While experimental linguistics attracted Jenn-Shann Lin (PhD ’79) to the U of A, community has kept him on campus for almost four decades.
Born and raised in Taiwan, Lin came to Canada to complete his PhD in linguistics in 1973. At the time, the Department of Linguistics (which then belonged to the Faculty of Science) was known for its experimental linguistics, a branch of the field that uses quantitative data to evaluate linguistic theories. Trained in descriptive linguistics, which takes an empirical approach to the study of language, Lin wanted to approach the field from new angles. “I wanted to try something different,” he says.
After finishing his PhD in ’79, he became one of only two professors in the department and taught both language and literature classes. “That got me interested in the analysis of fiction,” says Lin. He was especially interested in Taiwanese literature, which was virtually unknown in Canada at the time, and narratology, the study of narrative structures within fiction. Over time, Lin switched his research focus exclusively to narratology, applying it mainly to Taiwanese short stories.
He also joined what was then called the East Asian Languages and Literature Program. As interdisciplinary research became more popular in the early ‘70s, the program changed its name to East Asian Studies in order to include scholarly work in history, anthropology, economics and other fields. It also evolved into a department and Lin was one of its founding members.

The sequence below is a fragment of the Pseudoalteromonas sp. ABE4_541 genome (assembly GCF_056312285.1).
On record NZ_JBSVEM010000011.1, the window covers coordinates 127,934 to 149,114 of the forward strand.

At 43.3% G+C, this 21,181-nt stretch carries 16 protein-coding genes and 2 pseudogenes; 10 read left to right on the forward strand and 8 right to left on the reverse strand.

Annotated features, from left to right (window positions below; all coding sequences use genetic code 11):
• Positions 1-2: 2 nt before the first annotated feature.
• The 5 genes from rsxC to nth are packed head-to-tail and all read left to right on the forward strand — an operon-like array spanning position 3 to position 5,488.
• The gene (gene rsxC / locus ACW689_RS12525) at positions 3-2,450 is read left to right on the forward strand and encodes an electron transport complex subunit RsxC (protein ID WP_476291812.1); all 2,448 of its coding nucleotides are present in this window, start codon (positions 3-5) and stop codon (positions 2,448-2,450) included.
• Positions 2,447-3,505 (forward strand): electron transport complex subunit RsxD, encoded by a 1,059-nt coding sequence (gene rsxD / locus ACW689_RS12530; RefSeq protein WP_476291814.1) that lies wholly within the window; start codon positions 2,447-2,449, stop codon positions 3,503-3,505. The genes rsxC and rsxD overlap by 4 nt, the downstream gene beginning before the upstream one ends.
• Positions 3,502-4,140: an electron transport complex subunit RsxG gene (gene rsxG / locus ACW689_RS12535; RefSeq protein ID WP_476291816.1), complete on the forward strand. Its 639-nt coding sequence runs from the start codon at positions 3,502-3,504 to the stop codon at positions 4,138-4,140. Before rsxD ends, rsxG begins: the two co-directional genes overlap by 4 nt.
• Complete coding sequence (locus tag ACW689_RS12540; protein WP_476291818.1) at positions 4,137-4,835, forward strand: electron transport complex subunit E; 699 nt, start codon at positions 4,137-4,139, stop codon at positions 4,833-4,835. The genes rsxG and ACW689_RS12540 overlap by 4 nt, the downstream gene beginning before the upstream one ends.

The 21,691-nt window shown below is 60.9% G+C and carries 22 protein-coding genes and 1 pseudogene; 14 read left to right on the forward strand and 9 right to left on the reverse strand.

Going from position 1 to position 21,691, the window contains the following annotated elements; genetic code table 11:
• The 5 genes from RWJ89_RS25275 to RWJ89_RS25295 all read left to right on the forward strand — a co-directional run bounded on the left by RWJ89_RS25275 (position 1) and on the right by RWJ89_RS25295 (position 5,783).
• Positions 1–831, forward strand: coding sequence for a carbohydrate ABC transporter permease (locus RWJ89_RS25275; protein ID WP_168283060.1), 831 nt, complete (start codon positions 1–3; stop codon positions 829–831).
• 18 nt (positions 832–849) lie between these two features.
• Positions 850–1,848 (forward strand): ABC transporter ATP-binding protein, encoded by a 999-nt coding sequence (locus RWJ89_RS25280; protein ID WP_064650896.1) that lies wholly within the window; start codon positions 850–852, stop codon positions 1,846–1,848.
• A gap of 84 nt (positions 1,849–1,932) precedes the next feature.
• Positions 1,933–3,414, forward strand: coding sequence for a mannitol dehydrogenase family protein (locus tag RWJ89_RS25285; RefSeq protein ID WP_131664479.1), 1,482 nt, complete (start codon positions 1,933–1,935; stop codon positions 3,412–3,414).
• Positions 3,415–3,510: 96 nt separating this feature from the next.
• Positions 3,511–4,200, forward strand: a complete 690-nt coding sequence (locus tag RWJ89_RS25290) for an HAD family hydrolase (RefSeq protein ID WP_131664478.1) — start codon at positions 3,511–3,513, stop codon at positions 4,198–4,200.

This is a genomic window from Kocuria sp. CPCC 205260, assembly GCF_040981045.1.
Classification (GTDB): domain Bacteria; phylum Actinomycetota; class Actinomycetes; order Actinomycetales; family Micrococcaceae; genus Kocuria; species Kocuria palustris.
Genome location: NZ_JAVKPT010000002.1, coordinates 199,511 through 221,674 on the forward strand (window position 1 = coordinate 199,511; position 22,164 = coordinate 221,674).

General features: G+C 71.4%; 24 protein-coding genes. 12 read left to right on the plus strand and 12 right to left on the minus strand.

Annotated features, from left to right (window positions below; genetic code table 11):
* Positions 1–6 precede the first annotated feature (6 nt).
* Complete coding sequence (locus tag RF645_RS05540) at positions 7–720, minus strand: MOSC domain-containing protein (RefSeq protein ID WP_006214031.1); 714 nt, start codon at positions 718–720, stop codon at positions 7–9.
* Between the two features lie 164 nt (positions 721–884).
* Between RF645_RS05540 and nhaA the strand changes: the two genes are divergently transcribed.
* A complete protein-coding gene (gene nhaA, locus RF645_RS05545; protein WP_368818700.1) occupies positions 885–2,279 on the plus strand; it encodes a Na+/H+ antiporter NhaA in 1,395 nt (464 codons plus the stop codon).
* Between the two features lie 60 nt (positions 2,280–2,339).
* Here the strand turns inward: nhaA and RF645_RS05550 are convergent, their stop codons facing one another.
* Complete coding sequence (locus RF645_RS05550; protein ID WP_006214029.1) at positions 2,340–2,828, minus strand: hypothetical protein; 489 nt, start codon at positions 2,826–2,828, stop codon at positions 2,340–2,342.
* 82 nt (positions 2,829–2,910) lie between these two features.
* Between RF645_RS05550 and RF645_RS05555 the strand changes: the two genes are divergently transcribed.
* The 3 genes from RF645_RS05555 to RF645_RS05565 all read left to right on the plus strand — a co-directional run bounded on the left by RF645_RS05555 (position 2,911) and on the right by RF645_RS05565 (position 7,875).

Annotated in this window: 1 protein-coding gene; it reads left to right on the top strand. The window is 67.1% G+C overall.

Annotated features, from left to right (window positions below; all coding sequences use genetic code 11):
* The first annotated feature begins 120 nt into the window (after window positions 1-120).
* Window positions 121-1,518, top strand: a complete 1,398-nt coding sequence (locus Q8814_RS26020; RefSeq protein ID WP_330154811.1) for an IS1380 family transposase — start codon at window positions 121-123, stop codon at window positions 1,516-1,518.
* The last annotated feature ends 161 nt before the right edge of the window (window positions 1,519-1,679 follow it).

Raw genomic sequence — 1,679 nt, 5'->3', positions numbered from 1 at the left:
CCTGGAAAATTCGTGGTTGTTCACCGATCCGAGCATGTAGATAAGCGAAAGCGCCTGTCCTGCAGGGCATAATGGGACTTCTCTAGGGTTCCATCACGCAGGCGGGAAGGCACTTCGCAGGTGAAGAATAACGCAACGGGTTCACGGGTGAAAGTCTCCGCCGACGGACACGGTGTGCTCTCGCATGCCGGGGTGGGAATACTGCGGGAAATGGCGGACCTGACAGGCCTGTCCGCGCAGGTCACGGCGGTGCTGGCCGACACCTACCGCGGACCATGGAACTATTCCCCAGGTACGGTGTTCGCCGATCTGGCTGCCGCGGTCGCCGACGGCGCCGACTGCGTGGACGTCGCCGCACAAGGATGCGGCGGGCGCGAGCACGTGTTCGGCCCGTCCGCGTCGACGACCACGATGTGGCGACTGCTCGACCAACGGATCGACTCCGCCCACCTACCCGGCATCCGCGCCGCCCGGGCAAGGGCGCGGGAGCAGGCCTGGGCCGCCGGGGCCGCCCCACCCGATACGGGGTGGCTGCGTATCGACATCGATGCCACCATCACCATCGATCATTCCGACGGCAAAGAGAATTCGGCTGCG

“I had opportunities to go somewhere else, but I felt that this is the place I love.”
“I think the change reflected the needs of society and (the emergence of) globalization,” he says. “It helped students by cultivating their abilities to deal with all sorts of needs in society, rather than purely language or literature.”
Since then, Lin has had a successful career within the department, both as an academic and administrator. He has held many positions of leadership over the years and currently serves as Associate Chair (Undergraduate) in the department.
Lin has also shared his research all over the world. He was invited to be a visiting professor at the University of California (Santa Barbara) in 2000 and the National Cheng Kung University in Taiwan in 2001.
In June 2014, Lin will retire after nearly four decades at the U of A. He says the decision to remain on campus for his entire career was an easy one: “In a way, the U of A has mothered me since 1973, when I came here to do my PhD.” On top of the many opportunities that opened up for him, Lin developed a deep connection with the campus community. “I felt that this was a place where I belonged – almost like a home,” he says. “My colleagues and students have been almost like a family. I had opportunities to go somewhere else, but I felt that this is the place I love.”
Jenn-Shann Lin’s U of A webpage: